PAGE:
As software continues to eat the world and computing shifts more and more to the cloud, entire industries are getting turned upside down. Uber pioneered ride-sharing at scale, not GM. In a just few short years, Airbnb dominates home-sharing at scale, not Marriott. Today the world is about digital transformation whether you are a disrupter or fighting back with technology to protect your business. Both dynamics are driving exploding demand for digital talent, the full-stack software engineers who power disruption. But there are not nearly enough engineers to go around anymore. Where will we get new engineers?
Engineers building our cloud are constantly challenged by new innovation that will make their infrastructure more flexible and resources efficient. Since Amazon AWS launched a decade ago, it has slashed pricing 51 times! As the need for software engineers capable of designing, building and managing these infrastructures explodes, higher education, which is trying to train many of these engineers, is stuck in the 19th century.
Holberton School in San Francisco is among a new breed of programs training the next generation of software engineers. It's neither a traditional college nor a short coding camp. The two-year program is project-based with no teachers that encourages students to work together. It charges no tuition. Students who get jobs pay back a percentage of their income over three years. They're already placing students in jobs and internships at Apple, Dropbox, Docker and NASA.
I recently caught up with school co-founder Sylvain Kalache, a former LinkedIn engineer, to learn more.
VMblog: How is software engineering different today than when you started your career?
Sylvain Kalache: Cloud engineers have to be able to use tools that are constantly evolving, even in production. As Solomon Hykes, CTO of Docker, explains -- some products cannot have heavy standards because it would slow down their innovation. Rapid change and innovation is just becoming the standard. He has personally invested in Holberton School, which is focusing on teaching students problem solving skills and to learn how to learn, so that students are ready to work right out of the program and can continue to grow their skills after graduation. The school also makes sure that the curriculum stays up to date with the latest trends in the cloud industry by collaborating with our impressive list of mentors -- professionals working in the tech industry.
VMblog: What's wrong with college?
Kalache: The industry is suffering from colleges who don't know how to properly teach software engineering students. According to a recent survey, 53% of the software engineers feel that their IT skills are behind the curve, and because companies cannot hire the right talent, they have to invest tons of money in internal training in order to keep their workforce up-to-date. However, the founders and mentors at these alternative institutions, like Holberton, all have experience in the evolving market and, therefore, know what skills it takes to be a software engineer in modern business. These programs, already proving to be successful, just go to show that maybe it's time to shake up traditional teaching methods, particularly when it comes to training the next generation of software engineers.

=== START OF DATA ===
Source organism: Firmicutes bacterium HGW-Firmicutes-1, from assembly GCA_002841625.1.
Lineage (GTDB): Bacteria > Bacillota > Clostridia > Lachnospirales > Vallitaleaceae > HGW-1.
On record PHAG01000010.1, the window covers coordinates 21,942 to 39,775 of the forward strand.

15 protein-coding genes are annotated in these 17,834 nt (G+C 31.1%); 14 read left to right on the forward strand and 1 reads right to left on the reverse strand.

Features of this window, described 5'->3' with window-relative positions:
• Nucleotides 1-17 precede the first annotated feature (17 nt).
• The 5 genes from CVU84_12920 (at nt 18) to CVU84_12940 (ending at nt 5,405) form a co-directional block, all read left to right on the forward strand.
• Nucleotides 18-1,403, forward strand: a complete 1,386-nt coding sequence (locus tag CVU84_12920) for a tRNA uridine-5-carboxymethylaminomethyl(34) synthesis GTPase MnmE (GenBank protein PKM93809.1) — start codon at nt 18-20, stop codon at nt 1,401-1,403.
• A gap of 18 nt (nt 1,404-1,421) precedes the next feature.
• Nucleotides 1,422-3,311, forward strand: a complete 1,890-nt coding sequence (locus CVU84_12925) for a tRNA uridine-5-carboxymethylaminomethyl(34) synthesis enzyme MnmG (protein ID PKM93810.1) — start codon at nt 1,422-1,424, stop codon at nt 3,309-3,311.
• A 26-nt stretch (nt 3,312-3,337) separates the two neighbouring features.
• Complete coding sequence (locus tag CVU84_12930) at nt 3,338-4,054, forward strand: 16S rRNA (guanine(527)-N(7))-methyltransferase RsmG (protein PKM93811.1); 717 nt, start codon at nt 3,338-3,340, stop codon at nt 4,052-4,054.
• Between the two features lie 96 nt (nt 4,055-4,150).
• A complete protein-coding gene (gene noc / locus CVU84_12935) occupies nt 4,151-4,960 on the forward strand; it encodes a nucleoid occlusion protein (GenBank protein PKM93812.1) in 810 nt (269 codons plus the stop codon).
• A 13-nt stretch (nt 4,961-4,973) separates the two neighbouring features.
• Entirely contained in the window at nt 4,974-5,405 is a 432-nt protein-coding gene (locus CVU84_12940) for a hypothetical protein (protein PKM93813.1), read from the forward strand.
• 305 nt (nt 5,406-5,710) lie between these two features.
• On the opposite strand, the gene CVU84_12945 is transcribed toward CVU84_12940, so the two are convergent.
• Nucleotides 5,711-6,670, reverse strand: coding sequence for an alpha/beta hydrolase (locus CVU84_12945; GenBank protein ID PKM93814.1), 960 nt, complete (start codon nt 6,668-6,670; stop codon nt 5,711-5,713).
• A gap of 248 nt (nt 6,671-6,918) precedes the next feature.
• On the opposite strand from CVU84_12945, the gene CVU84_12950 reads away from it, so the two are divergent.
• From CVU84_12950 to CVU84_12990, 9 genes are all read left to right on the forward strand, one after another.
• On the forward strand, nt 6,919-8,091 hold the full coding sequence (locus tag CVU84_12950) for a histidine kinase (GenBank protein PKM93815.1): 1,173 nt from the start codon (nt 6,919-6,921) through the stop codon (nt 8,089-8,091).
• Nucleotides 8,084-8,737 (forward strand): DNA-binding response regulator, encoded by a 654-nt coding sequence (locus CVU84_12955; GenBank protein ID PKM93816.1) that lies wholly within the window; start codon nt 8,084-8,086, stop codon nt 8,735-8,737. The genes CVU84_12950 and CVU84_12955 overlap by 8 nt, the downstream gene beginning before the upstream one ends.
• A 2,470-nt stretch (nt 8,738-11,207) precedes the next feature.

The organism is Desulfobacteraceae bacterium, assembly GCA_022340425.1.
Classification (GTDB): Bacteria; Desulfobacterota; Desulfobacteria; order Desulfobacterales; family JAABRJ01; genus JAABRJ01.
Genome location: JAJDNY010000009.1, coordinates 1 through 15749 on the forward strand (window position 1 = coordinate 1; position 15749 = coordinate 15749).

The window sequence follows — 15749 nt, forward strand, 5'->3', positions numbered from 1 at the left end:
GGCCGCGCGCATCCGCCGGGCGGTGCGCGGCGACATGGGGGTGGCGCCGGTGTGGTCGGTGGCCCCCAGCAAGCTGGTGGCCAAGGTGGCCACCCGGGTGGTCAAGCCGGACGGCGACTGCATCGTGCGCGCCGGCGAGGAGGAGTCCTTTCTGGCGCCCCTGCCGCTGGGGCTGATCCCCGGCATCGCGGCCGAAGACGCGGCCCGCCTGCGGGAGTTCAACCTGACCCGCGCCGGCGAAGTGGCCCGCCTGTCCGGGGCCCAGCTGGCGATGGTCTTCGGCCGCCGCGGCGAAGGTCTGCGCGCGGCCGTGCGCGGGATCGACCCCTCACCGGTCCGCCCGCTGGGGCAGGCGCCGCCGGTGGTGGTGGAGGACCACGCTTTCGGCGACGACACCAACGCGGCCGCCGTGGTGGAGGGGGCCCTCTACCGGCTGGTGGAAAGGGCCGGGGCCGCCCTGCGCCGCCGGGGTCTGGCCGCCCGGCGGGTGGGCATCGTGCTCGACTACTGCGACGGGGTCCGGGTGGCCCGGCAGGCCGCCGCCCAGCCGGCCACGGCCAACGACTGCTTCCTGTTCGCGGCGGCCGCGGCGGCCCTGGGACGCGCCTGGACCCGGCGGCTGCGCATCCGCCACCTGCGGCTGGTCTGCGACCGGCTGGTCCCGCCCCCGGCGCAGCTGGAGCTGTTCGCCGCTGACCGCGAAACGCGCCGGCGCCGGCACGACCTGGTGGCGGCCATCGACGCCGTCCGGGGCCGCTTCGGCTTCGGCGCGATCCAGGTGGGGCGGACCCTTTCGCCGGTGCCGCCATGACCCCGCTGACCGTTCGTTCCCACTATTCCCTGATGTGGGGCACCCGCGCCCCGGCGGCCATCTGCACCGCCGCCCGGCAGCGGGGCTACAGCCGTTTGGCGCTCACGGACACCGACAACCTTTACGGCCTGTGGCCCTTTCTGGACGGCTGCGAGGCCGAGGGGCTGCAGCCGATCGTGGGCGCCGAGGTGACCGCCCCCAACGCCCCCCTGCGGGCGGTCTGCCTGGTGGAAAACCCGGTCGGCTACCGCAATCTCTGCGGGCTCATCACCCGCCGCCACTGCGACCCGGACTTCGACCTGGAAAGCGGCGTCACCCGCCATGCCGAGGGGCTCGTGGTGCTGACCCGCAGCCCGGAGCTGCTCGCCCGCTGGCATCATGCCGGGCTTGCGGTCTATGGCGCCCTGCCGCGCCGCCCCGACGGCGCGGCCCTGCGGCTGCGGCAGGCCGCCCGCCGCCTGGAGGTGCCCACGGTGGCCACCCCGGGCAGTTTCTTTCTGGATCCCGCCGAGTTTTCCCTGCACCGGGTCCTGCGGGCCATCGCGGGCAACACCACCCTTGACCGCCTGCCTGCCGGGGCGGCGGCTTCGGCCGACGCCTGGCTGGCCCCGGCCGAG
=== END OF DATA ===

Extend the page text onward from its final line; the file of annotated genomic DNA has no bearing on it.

VMblog: How is your program structured differently than traditional college courses or programs?
Kalache: Rote memorization curriculum dominates college coursework today, where students are listening to "experts" (teachers). Most of the time these teachers are not current and are sharing knowledge on technologies that are out of date. Once they graduate from college, graduates are not only unprepared to be productive, companies need to retrain them. Worse, the graduates have not developed their own creativity or the ability to learn on their own. In college, knowledge is handed to students on a silver platter; students had to learn it and then spit it out weeks later for the interview. In the business world, they need to stay on top of what is current in the industry, and more critically, they need to be innovative in order to beat the competition.
With no formal instruction, our school's objective is to teach students how to learn both on their own and from peers, similar to what occurs at an office. The course is split into three parts: Nine months of training on software engineering fundamentals, a six month internship and nine more months focused on specialization. The school launched with a small cohort of 32 students and offered free tuition. Newer students who don't pay upfront tuition are now charged a percentage of their salary (17%) after they land a job. We don't care about age, race, gender, past professional experience or school experience. We removed every kind of human bias from the selection process. Instead, candidates are evaluated by how they problem solve, collaborate with others and their eagerness to learn. About 40% of our students are women and more than half are minorities. Students vary in age -- from 18 to 58 -- as well as experience.